Descriptive synopsis of the marketing situation

The university presents itself as an ideal university for an individual seeking a flexible university plan in a diverse community of students. The educational opportunities are vast and wide-ranging, spanning from everything from preparation for future teachers in deaf education, to a comprehensive background in the film industry, or grounding Pan African regional studies. Its one weakness to its user-friendly promotional and informative website is that international students might find inadequate information about fees, aid, and also living on campus.

orks Cited

About Cal State Northridge." Official ebsite. 2007. 10 Nov 2007. http://www.csun.edu/aboutCSUN/

Academic Programs." Official ebsite. 2007.…… [Read More]

Works Cited

About Cal State Northridge." Official Website. 2007. 10 Nov 2007.  http://www.csun.edu/aboutCSUN/ 

Academic Programs." Official Website. 2007. 10 Nov 2007.  http://www.csun.edu/academic/index.html 

Costs of Attendance." Official Website. 2007. 10 Nov 2007. http://www.csun.edu/finaid/cost.html

Financial Aid & Scholarship Department." Official Website. 2007. 10 Nov 2007. http://www.csun.edu/finaid/
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Bilingual Introspective

Words: 1740 Length: 6 Pages Document Type: Essay Paper #: 4621269

teach students who first language is not English continues to be one of the most contested and misunderstood issues facing educators in the U.S. today. wo main educational philosophies and lines of research prevail. Proponents of dual language education assert that the long-term education of students benefits from a bilingual approach primarily because it facilitates cognitive development and is, thereby, a better method to address an achievement gap (Jost, 2009). he opposing educational camp argues that students whose first language is not English should be given support in their first language through bilingual education, but only for a short time (Jost, 2009). he watershed for these two approaches appears to be a long-term focus vs. A short-term focus (Jost, 2009).

he policy problem associated with English as second a language academic programs is fundamentally two-fold: o address the need for acceleration of the development of English language skills and linguistic…… [Read More]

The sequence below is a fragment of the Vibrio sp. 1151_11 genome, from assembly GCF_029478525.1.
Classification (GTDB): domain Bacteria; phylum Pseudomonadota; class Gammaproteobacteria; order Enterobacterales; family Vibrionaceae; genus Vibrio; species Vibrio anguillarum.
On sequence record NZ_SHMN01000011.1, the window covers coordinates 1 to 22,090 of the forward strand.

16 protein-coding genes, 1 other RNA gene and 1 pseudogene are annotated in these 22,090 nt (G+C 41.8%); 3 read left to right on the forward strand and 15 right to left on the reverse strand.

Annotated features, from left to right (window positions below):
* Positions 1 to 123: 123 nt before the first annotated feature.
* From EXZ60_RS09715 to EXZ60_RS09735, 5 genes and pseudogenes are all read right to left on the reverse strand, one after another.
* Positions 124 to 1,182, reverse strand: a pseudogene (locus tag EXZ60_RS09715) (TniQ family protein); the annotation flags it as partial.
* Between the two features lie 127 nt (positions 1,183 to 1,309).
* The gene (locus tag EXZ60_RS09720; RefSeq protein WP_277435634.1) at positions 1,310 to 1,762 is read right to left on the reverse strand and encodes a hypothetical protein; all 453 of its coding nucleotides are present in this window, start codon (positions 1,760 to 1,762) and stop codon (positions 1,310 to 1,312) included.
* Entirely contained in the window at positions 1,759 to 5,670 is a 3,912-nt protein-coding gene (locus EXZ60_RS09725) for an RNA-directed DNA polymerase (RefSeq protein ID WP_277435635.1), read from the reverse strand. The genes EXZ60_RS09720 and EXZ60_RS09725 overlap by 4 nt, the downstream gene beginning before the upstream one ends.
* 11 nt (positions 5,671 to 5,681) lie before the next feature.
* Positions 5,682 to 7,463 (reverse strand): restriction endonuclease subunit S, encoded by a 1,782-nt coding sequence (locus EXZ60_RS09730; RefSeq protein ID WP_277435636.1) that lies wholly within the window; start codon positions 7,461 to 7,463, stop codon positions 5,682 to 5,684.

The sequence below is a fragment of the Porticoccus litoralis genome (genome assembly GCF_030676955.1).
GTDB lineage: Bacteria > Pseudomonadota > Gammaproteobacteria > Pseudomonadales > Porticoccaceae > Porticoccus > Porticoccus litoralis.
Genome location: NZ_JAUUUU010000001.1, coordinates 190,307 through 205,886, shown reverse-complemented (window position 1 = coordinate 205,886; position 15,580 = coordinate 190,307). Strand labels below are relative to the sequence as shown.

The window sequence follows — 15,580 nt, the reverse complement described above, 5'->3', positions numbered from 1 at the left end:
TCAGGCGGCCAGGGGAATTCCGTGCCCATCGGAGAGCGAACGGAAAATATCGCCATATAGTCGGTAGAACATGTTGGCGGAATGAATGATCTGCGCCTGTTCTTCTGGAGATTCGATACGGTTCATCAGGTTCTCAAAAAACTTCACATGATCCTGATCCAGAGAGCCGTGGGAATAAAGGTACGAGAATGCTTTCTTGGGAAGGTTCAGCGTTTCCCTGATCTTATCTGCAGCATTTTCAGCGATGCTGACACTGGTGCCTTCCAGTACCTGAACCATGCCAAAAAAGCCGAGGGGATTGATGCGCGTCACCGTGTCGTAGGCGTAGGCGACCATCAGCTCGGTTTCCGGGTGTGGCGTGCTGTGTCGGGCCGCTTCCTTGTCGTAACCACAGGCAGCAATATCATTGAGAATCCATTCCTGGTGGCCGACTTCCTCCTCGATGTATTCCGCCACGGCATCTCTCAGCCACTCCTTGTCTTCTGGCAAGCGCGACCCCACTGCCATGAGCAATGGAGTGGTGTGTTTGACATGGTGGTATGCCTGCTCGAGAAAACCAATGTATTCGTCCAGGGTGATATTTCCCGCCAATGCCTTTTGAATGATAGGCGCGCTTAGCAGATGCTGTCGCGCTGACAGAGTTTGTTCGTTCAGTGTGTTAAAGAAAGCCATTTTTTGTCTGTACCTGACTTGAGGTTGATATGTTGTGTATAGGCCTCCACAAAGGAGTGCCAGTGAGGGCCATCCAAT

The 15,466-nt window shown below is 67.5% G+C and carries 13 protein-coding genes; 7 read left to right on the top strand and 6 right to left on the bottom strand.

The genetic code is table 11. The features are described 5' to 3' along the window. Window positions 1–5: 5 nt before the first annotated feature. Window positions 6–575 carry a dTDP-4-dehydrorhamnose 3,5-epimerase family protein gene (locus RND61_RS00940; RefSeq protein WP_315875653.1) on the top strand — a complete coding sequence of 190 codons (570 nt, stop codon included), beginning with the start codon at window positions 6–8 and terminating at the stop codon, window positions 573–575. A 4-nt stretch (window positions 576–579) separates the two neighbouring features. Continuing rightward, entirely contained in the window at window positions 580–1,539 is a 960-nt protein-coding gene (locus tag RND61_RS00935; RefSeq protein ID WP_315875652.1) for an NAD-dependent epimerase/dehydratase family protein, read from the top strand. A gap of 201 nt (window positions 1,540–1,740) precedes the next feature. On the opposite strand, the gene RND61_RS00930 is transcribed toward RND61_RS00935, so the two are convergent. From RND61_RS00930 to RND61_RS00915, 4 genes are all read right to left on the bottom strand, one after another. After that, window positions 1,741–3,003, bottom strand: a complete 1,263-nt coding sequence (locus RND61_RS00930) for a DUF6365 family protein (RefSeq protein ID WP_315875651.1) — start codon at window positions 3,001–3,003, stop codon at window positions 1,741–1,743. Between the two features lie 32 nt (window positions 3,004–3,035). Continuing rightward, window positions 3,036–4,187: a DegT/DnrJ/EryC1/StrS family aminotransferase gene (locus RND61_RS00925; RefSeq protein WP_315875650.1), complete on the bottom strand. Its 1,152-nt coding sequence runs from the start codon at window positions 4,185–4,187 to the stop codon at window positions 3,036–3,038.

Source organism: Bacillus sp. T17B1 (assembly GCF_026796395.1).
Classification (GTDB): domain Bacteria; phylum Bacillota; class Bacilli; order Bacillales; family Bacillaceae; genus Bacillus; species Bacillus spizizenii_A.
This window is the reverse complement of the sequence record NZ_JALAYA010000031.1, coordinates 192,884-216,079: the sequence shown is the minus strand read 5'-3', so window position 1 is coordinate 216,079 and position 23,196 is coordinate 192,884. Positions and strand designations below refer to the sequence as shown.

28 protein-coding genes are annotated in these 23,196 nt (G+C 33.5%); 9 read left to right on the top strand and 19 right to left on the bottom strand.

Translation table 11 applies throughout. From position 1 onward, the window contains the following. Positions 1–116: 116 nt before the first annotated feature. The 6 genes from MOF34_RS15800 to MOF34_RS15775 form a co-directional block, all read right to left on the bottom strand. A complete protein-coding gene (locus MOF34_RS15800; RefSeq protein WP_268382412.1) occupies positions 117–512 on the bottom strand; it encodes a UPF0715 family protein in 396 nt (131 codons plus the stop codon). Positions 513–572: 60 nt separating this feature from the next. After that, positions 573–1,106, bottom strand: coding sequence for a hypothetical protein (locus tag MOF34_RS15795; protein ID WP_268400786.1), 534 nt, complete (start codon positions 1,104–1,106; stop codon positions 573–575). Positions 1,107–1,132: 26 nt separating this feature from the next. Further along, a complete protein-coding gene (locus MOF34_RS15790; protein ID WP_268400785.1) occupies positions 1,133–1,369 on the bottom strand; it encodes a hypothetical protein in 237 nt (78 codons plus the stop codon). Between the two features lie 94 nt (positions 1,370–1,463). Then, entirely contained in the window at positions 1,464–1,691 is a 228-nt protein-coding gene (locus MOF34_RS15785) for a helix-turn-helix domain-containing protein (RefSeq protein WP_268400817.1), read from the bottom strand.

The tendency is to think of bilingual education as focusing on Hispanic students, but this is decidedly a limited perspective (Haas, 2009). Students who need to learn English in order to fully participate in the schools they attend cross all grade levels (Haas, 2009). Moreover, the number of foreign languages represented in any given school can be quite large (Haas, 2009). During the time of the public brouhaha of the Umz Initiative, one teacher reported that, "I have had 32 different languages spoken in my classroom over a 25-year period. Eighty-four languages are spoken in our district" (Anonymous, 1998). With this level of diversity, teachers who are frustrated by the bureaucracy of educational institutions and the lag of simply choose to "just teach in the way that you know is effective" (Anonymous, 1998). Essentially, that means to many teachers that they must reach out to their students in whatever language makes them want to learn and be able to study (Haas, 2009).

Immersion

Assimilation is a focus for proponents of immersion programs in which students receive instruction only in English. This movement is supported by demonstrations
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Wanna Be Average Written by Mike Rose

Words: 3292 Length: 10 Pages Document Type: Essay Paper #: 14238822

Wanna Be Average," written by Mike Rose. Although each of these writers has a very different writing style, both essays deal with similar issues about the educational experiences of young boys growing into men. Five main areas will be discussed: assimilation; the power of academic reading; identity crisis; self-awareness; and cultural conflict.

Assimilation